password-less ssh login


When you have to regularly ssh from one machine to another, for my job this is a mundane everyday task, you’ll learn to hate it that everytime you have to type in the username and password combination to authenticate yourself. If the machine is a workstation machine and only you have access to it, then there’s no reason why it shouldn’t be password-less and make ssh-ing a painless task.

This can be done easily by creating a trusted public key by using

This will make a directory called .ssh in your home directory if you do not have one, give it the right permission and run the ssh-keygen command to generate the relevant keys. You might want to give your ssh key a password during the process, but I suggest not. This is a password-less procedure anyway. Your keys will be stored as ~/.ssh/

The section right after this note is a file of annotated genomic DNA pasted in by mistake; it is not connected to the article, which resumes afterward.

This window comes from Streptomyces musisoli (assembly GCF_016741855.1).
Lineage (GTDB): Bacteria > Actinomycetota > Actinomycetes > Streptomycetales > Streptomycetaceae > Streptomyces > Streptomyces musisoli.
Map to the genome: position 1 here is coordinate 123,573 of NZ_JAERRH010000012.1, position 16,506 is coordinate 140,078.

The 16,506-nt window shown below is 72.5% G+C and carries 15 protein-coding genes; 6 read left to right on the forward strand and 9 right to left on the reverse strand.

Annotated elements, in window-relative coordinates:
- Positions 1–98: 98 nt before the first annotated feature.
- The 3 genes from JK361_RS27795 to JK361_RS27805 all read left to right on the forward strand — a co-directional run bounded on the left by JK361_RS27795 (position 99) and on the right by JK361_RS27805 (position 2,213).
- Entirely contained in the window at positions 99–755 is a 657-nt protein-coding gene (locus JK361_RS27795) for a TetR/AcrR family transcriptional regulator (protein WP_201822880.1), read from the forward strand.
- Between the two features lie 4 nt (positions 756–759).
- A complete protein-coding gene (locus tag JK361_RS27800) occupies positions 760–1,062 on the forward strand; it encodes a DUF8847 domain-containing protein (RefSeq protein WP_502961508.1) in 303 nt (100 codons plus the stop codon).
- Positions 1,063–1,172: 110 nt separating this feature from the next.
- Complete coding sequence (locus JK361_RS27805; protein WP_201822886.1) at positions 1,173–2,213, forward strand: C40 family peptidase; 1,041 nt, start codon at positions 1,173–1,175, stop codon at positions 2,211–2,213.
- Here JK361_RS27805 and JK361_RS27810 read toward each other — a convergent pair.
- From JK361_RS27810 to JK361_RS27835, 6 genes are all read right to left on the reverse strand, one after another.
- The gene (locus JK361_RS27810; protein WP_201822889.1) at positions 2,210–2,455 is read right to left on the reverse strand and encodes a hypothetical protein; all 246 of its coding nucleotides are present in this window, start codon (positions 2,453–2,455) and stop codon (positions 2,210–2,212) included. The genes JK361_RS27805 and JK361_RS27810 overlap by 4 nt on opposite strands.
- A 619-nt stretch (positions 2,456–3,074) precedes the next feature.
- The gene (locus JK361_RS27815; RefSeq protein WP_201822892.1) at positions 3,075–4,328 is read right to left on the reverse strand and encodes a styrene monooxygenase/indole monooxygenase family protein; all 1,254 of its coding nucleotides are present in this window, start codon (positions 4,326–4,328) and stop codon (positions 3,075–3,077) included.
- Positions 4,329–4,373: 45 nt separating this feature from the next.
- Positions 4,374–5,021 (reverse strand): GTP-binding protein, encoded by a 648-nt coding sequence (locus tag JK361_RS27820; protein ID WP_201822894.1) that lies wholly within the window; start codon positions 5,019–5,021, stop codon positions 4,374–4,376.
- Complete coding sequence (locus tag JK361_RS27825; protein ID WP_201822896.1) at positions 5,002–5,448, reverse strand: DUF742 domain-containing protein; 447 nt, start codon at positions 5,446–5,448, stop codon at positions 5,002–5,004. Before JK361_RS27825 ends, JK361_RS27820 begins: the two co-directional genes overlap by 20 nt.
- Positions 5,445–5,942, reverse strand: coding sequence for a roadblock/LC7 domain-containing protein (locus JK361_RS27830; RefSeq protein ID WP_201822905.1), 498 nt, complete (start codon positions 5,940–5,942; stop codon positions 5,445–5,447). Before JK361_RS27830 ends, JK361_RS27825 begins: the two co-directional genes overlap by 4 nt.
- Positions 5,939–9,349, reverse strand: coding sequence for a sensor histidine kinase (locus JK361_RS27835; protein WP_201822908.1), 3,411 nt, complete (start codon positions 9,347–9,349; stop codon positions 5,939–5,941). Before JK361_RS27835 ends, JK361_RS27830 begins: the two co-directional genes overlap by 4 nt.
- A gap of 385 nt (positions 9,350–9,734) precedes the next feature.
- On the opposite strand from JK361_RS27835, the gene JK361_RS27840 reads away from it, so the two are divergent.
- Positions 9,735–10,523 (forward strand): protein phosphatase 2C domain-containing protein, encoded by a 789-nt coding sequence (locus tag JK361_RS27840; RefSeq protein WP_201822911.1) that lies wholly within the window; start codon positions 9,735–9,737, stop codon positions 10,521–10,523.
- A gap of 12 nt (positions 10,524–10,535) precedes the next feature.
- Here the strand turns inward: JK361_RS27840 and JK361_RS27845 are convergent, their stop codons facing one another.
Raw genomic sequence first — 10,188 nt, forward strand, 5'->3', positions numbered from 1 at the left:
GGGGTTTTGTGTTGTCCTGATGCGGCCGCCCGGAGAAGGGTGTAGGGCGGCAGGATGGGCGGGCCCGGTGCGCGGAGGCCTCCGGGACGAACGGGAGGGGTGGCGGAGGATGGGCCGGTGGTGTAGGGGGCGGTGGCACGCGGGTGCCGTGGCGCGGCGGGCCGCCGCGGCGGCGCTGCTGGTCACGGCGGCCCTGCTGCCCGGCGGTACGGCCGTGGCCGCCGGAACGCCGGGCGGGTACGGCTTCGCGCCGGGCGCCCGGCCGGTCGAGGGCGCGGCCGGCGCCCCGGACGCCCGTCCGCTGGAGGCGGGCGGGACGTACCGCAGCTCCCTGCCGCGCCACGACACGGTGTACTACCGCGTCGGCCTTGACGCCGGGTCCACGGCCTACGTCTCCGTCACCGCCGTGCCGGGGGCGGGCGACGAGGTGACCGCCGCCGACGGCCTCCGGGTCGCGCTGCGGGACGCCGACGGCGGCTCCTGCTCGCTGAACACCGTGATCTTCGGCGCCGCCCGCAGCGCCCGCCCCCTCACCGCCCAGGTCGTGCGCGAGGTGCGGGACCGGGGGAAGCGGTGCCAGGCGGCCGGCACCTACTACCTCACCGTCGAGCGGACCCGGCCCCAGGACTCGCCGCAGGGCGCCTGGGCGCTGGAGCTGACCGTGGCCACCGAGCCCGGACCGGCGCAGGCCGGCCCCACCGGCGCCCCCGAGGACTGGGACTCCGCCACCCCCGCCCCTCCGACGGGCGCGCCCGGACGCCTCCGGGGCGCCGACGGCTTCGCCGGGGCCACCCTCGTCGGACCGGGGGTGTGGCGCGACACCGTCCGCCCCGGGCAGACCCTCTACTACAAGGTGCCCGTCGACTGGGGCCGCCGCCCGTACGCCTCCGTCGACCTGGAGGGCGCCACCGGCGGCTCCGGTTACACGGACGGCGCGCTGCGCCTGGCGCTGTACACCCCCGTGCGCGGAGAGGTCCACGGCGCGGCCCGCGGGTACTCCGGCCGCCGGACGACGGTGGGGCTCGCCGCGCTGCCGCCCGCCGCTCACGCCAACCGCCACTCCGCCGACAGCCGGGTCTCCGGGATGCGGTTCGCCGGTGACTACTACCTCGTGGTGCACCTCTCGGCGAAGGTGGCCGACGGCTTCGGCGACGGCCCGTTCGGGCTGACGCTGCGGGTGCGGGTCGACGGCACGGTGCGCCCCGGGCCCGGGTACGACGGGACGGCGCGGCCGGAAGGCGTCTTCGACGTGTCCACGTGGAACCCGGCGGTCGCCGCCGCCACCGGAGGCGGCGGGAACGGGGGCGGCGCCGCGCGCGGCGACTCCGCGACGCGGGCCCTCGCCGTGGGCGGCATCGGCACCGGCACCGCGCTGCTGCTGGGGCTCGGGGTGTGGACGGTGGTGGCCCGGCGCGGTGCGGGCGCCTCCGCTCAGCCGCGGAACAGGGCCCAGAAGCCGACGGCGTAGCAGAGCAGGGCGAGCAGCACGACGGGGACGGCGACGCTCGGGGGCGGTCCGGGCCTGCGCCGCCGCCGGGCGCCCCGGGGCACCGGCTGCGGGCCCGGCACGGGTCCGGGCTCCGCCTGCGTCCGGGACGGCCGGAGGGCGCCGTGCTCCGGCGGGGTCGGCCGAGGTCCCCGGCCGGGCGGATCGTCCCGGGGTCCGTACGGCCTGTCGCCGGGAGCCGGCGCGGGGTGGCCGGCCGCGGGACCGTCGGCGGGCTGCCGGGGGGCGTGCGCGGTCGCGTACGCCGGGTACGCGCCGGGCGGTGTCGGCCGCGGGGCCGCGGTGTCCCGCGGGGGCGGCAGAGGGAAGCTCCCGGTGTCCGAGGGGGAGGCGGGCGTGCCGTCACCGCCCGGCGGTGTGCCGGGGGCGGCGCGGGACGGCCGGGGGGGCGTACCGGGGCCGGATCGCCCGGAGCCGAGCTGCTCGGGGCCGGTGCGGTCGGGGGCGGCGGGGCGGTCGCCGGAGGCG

Let’s stay you are ssh-ing from <local_machine> to <server>. What you want to do next is to copy the file over to the server. On some machine you could just do

And it’s done. Or if your OS does not support ssh-copy-id, you simply should just run

and type if your server password for the very last time.

Next time you ssh over to the <server> machine from the <local_machine>, the handshake will commence and no password will be needed. Moreover, if you ssh from another machine, then password will still be required to retain security. Have fun!

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